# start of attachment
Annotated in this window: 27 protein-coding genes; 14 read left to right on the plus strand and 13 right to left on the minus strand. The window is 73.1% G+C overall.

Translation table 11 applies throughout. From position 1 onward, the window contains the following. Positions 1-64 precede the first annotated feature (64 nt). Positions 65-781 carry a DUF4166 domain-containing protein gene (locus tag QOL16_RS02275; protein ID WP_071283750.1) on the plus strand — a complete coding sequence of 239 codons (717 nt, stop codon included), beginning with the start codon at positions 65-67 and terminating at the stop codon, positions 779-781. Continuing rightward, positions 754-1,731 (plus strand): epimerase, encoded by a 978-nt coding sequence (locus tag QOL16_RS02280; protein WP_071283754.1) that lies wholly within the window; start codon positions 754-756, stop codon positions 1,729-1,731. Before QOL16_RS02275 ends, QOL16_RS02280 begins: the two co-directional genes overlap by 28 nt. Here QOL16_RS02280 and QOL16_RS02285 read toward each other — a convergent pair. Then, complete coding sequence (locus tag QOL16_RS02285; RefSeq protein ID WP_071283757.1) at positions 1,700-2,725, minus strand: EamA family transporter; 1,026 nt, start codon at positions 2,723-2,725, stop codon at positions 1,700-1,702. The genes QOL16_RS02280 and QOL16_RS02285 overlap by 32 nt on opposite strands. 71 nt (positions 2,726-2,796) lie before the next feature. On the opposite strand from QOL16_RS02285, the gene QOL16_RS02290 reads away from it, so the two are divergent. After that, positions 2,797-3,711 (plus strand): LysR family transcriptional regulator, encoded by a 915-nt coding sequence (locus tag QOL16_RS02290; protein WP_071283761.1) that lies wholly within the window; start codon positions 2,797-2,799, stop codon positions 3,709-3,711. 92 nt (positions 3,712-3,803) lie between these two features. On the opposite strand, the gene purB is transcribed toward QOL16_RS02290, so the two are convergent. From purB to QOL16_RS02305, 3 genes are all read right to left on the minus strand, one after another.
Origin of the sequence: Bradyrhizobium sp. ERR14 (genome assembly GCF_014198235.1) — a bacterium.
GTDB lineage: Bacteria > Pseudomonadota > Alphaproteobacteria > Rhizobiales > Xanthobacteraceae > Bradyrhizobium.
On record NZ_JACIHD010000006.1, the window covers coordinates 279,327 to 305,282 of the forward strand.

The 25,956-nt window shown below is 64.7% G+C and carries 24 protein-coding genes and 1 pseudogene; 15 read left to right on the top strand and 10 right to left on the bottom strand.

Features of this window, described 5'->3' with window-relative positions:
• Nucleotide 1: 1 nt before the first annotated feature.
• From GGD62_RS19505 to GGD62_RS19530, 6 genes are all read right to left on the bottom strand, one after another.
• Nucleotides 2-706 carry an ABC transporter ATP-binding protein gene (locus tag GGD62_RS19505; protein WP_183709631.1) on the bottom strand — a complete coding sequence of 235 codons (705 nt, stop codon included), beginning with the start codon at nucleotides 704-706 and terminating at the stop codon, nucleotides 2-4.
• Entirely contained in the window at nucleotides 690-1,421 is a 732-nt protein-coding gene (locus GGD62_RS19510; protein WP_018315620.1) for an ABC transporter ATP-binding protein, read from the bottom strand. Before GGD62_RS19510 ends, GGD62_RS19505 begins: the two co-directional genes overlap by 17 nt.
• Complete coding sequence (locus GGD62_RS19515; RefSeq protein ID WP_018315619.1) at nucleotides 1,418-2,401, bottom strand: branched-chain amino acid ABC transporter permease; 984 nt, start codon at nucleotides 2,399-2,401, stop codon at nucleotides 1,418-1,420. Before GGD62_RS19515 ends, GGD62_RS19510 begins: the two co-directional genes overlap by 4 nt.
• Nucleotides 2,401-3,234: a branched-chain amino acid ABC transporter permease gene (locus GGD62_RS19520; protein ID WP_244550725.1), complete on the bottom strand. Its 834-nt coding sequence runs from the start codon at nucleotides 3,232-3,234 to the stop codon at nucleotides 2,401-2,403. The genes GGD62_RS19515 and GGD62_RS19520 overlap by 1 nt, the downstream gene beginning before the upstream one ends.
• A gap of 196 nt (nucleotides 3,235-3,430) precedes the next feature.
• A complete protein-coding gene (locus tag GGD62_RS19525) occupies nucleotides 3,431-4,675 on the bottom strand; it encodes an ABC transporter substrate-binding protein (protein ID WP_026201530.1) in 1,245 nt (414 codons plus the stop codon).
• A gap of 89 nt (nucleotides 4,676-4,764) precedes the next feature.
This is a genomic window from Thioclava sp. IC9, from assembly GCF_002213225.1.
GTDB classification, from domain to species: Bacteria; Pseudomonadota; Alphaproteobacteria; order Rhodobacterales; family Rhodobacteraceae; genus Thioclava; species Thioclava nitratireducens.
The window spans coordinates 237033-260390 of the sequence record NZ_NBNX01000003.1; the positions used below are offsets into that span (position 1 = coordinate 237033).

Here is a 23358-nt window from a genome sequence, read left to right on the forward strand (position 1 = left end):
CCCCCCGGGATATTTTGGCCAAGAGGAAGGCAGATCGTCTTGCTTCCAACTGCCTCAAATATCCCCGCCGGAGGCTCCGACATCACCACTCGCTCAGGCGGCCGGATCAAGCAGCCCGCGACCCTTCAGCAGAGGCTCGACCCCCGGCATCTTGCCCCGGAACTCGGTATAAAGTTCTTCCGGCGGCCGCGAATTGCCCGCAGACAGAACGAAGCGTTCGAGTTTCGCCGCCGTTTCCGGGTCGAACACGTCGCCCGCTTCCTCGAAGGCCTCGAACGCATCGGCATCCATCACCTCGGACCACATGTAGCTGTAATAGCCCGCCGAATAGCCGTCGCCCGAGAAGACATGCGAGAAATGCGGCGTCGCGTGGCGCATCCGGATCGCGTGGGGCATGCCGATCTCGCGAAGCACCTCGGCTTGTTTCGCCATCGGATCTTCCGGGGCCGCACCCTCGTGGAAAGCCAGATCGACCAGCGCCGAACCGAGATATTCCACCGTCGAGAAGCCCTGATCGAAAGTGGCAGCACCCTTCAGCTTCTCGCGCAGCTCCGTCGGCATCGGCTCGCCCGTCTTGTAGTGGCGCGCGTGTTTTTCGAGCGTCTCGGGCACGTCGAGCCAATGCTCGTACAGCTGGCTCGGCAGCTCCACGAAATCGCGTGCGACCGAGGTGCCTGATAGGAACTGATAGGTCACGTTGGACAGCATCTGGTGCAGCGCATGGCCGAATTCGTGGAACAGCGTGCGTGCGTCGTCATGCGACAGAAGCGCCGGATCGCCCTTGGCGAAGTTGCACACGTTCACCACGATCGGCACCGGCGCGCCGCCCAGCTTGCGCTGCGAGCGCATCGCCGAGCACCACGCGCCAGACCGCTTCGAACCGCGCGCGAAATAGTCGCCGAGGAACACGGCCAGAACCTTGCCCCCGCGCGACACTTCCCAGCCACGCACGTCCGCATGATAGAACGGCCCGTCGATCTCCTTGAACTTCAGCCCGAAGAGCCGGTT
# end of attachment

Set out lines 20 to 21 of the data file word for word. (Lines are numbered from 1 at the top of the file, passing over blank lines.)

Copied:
Here is a 23358-nt window from a genome sequence, read left to right on the forward strand (position 1 = left end):
CCCCCCGGGATATTTTGGCCAAGAGGAAGGCAGATCGTCTTGCTTCCAACTGCCTCAAATATCCCCGCCGGAGGCTCCGACATCACCACTCGCTCAGGCGGCCGGATCAAGCAGCCCGCGACCCTTCAGCAGAGGCTCGACCCCCGGCATCTTGCCCCGGAACTCGGTATAAAGTTCTTCCGGCGGCCGCGAATTGCCCGCAGACAGAACGAAGCGTTCGAGTTTCGCCGCCGTTTCCGGGTCGAACACGTCGCCCGCTTCCTCGAAGGCCTCGAACGCATCGGCATCCATCACCTCGGACCACATGTAGCTGTAATAGCCCGCCGAATAGCCGTCGCCCGAGAAGACATGCGAGAAATGCGGCGTCGCGTGGCGCATCCGGATCGCGTGGGGCATGCCGATCTCGCGAAGCACCTCGGCTTGTTTCGCCATCGGATCTTCCGGGGCCGCACCCTCGTGGAAAGCCAGATCGACCAGCGCCGAACCGAGATATTCCACCGTCGAGAAGCCCTGATCGAAAGTGGCAGCACCCTTCAGCTTCTCGCGCAGCTCCGTCGGCATCGGCTCGCCCGTCTTGTAGTGGCGCGCGTGTTTTTCGAGCGTCTCGGGCACGTCGAGCCAATGCTCGTACAGCTGGCTCGGCAGCTCCACGAAATCGCGTGCGACCGAGGTGCCTGATAGGAACTGATAGGTCACGTTGGACAGCATCTGGTGCAGCGCATGGCCGAATTCGTGGAACAGCGTGCGTGCGTCGTCATGCGACAGAAGCGCCGGATCGCCCTTGGCGAAGTTGCACACGTTCACCACGATCGGCACCGGCGCGCCGCCCAGCTTGCGCTGCGAGCGCATCGCCGAGCACCACGCGCCAGACCGCTTCGAACCGCGCGCGAAATAGTCGCCGAGGAACACGGCCAGAACCTTGCCCCCGCGCGACACTTCCCAGCCACGCACGTCCGCATGATAGAACGGCCCGTCGATCTCCTTGAACTTCAGCCCGAAGAGCCGGTT